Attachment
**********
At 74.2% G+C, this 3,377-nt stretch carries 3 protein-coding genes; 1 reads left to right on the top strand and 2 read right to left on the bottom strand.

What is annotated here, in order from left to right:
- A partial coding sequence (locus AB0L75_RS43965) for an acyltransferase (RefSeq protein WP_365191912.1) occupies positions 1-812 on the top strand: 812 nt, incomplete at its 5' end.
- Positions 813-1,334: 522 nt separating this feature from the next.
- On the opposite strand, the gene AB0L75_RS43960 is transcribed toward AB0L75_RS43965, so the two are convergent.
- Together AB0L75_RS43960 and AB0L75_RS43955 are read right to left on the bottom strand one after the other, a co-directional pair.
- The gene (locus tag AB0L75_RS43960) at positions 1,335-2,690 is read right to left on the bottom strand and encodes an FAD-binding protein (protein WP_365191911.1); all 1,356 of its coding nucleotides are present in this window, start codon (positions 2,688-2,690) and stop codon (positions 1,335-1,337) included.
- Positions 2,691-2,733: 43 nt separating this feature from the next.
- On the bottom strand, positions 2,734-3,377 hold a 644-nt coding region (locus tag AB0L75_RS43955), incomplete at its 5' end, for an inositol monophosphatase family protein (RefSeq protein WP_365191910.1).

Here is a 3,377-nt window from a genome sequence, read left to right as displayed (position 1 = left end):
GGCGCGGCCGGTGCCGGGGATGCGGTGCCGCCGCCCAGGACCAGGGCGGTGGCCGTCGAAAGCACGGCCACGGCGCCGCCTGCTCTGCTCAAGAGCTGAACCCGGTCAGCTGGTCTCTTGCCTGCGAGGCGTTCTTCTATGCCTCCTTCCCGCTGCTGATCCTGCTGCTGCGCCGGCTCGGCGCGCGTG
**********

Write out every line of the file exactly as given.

At 74.2% G+C, this 3,377-nt stretch carries 3 protein-coding genes; 1 reads left to right on the top strand and 2 read right to left on the bottom strand.

What is annotated here, in order from left to right:
- A partial coding sequence (locus AB0L75_RS43965) for an acyltransferase (RefSeq protein WP_365191912.1) occupies positions 1-812 on the top strand: 812 nt, incomplete at its 5' end.
- Positions 813-1,334: 522 nt separating this feature from the next.
- On the opposite strand, the gene AB0L75_RS43960 is transcribed toward AB0L75_RS43965, so the two are convergent.
- Together AB0L75_RS43960 and AB0L75_RS43955 are read right to left on the bottom strand one after the other, a co-directional pair.
- The gene (locus tag AB0L75_RS43960) at positions 1,335-2,690 is read right to left on the bottom strand and encodes an FAD-binding protein (protein WP_365191911.1); all 1,356 of its coding nucleotides are present in this window, start codon (positions 2,688-2,690) and stop codon (positions 1,335-1,337) included.
- Positions 2,691-2,733: 43 nt separating this feature from the next.
- On the bottom strand, positions 2,734-3,377 hold a 644-nt coding region (locus tag AB0L75_RS43955), incomplete at its 5' end, for an inositol monophosphatase family protein (RefSeq protein WP_365191910.1).

Here is a 3,377-nt window from a genome sequence, read left to right as displayed (position 1 = left end):
GGCGCGGCCGGTGCCGGGGATGCGGTGCCGCCGCCCAGGACCAGGGCGGTGGCCGTCGAAAGCACGGCCACGGCGCCGCCTGCTCTGCTCAAGAGCTGAACCCGGTCAGCTGGTCTCTTGCCTGCGAGGCGTTCTTCTATGCCTCCTTCCCGCTGCTGATCCTGCTGCTGCGCCGGCTCGGCGCGCGTG